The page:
**11.58** Like quality change bias, new product bias has sometimes been estimated primarily by generalization from individual product evidence. A frequent approach has been to measure the price change for a product or category during a period prior to its entry into the CPI sample. Studies by Hausman (1997, 1999) of breakfast cereals and cellular telephones provided quantitative measures of the consumer surplus gain from the new products, but this complex econometric approach has not been applied widely. Some of the Boskin Commission’s estimates of new product bias, notably those for food, were necessarily based on conjecture.

**11.59** Also, like quality change bias, new product bias could be negative if the range of products decreases, if valuable consumer goods disappear from the market, or if the index fails to capture phases of rapid price increase for items. Most observers, however, seem to agree on the direction of bias as upward, and that the uncertainty concerns the magnitude.

### New outlet bias

**11.60** Conceptually, new outlet bias is identical to new product bias. It arises because of the failure to reflect either price changes in new outlets not yet sampled, or the welfare gain to consumers when the new outlets appear. The explanation for its existence as a separate bias category is twofold. The first reason is historical: new outlet bias was identified by Reinsdorf (1993) as a potentially major explanation for anomalous movements in the United States CPI. Second, the methods used to sample and compare outlets differ from those used with products, and the problems in controlling new outlet bias are somewhat different.

**11.61** A failure to maintain a current outlet sample can introduce bias because the new outlets are distinctive in their pricing or service policy. Reinsdorf (1993), for example, focused on the growth of discount stores. It should be noted, however, that the problem could also be geographical in nature; it is important to employ outlet sampling frames that reflect new as well as traditional shopping locations.

**11.62** One way that new products enter the CPI sample is through forced replacement, when exiting or less successful products disappear from shelves. Outlet disappearance is less frequent, and agency procedures may not provide for automatic replacement. Moreover, when a new outlet enters the sample there are no standard procedures for comparing data at the new and old outlets. Thus, the index will not incorporate any effects of, for example, lower price or inferior service quality at the new outlet.

**11.63** Reinsdorf (1993) estimated the degree of new outlet bias by comparing average prices at outlets entering and disappearing from United States CPI samples. There has been little or no empirical work, however, on the measurement or consumer valuation of outlet quality. As a consequence, there is little evidence on which to evaluate the accuracy of new outlet bias estimates.

## Summary of bias estimates

**11.64** The 1996 Boskin Commission report gave a range of estimates for the total upward United States CPI bias of 0.8 to 1.6 percentage points, with the point estimate being 1.1 percentage point. This total reflects the straightforward summation of the component bias estimates. As reported by the United States in United States General Accounting Office (2000), however, changes in CPI methods subsequent to 1996 led the Boskin Commission members to reduce their estimates of total bias. Lacking evidence to the contrary, additivity of biases has been assumed in most such studies. Shapiro and Wilcox (1997b) provide probability distributions and correlations of their component bias estimates, yielding an overall confidence interval for the total bias. Most detailed studies of bias also conclude that the CPI bias is in an upward direction, although there have been numerous criticisms of that conclusion.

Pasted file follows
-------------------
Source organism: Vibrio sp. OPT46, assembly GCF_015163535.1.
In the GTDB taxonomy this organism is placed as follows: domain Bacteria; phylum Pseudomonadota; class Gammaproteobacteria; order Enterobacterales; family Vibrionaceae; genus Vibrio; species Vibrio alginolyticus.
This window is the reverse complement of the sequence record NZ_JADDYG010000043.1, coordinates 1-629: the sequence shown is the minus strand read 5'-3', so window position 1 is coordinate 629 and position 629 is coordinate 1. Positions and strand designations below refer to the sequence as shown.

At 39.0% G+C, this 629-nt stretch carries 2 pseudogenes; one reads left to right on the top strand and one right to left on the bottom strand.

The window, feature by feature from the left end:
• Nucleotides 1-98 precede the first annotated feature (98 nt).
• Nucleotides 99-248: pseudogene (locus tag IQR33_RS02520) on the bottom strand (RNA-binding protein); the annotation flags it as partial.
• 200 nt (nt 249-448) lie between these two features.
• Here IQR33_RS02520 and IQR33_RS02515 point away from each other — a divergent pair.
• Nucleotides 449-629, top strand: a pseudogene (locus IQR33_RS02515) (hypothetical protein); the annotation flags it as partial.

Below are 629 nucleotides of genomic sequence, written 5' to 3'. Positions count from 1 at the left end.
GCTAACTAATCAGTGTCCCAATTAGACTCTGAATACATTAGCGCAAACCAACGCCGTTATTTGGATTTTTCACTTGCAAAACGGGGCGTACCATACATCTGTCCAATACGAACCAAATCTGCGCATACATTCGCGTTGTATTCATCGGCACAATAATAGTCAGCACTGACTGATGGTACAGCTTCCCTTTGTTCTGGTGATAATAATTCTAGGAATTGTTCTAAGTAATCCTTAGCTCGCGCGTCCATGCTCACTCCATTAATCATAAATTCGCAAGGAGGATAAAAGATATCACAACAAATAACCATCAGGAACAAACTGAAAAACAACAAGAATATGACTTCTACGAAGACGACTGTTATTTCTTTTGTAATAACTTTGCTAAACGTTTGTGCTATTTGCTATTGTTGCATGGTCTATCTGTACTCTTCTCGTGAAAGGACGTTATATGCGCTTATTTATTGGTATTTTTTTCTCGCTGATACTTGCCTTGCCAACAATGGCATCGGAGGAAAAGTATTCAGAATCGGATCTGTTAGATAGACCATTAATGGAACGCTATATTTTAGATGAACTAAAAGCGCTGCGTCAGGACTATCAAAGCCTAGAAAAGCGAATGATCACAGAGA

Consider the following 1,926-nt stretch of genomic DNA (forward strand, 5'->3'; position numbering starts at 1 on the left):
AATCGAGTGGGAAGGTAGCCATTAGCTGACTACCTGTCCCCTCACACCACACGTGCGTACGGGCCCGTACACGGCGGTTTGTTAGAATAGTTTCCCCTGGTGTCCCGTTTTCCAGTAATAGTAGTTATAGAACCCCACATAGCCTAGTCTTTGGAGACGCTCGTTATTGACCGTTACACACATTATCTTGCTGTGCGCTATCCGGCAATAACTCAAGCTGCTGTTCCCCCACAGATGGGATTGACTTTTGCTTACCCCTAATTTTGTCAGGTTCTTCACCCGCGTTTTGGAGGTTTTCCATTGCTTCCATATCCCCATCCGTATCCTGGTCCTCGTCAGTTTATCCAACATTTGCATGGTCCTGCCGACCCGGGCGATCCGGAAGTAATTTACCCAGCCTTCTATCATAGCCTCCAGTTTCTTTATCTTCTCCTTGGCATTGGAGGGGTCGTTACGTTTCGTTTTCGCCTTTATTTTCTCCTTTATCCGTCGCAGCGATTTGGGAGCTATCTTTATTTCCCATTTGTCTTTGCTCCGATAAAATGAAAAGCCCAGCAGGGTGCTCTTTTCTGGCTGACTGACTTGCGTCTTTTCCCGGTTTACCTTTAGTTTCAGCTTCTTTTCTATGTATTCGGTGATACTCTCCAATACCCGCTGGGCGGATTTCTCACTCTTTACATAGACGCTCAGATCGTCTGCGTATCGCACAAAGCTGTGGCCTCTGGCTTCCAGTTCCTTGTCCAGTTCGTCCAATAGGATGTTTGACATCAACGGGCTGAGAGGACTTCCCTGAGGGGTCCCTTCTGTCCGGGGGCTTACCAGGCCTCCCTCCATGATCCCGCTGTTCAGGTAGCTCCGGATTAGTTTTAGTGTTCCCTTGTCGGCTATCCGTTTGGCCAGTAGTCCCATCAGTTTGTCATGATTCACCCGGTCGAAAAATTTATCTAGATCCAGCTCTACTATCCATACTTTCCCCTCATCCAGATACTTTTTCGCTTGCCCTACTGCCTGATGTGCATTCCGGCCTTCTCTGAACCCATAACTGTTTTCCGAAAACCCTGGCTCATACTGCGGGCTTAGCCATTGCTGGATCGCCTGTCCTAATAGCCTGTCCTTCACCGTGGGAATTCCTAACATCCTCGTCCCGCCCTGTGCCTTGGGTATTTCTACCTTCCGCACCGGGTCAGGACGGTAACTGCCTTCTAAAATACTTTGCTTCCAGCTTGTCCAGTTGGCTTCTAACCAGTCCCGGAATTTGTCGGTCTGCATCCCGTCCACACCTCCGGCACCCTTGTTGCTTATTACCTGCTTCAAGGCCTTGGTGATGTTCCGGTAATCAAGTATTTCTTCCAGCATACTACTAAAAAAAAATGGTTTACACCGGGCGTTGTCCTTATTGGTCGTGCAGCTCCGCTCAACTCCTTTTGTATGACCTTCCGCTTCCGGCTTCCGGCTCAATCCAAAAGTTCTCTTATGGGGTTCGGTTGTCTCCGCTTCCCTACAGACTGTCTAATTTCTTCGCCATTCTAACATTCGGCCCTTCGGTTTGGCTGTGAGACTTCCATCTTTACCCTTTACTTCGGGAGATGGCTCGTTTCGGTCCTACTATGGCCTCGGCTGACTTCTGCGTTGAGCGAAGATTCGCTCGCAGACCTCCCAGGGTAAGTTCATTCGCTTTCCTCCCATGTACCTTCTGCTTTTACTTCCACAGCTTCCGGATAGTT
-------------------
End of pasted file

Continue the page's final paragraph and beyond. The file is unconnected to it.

**11.65** It is apparent that statistical agencies cannot compute or publish CPI bias estimates on a regular basis. Many of the same obstacles that prevent the elimination of bias also stand in the way of estimating bias. These include the lack of complete data on product-level consumer preferences and spending behaviour, and the inability to observe and value all differences in quality among items in the marketplace. Without such information it is impossible to calculate a true cost of living index, and similarly impossible to measure the divergence between its rate of growth and the growth rate of the CPI.

**11.66** Statistical agencies have been reluctant to provide their own estimates of CPI bias. In some cases, they have accepted the existence of substitution bias, recognizing that the use of a Laspeyres formula implies that the CPI usually will overstate price change relative to a cost of living index. Statistical agencies have, however, been reluctant to draw even qualitative conclusions from the fragmentary and speculative evidence on quality change, new products and new outlet bias.

## Conclusion

**11.67** In order to ensure public confidence in a CPI, a detailed and up-to-date description of the methods and data sources should be published. The document should include, among other things, the objectives and scope of the index, details of the weights, and last but not least, a discussion of the accuracy of the index. A description of the sources and magnitude of the sampling and non-sampling errors (coverage, non-response rates, etc.) in a CPI provides users with valuable information on the limitations that might apply to their uses of the index. One example of a handbook of CPI methods is that published by the United States Bureau of Labor Statistics (1997), which devotes a section to the varieties and sources of possible error in the index.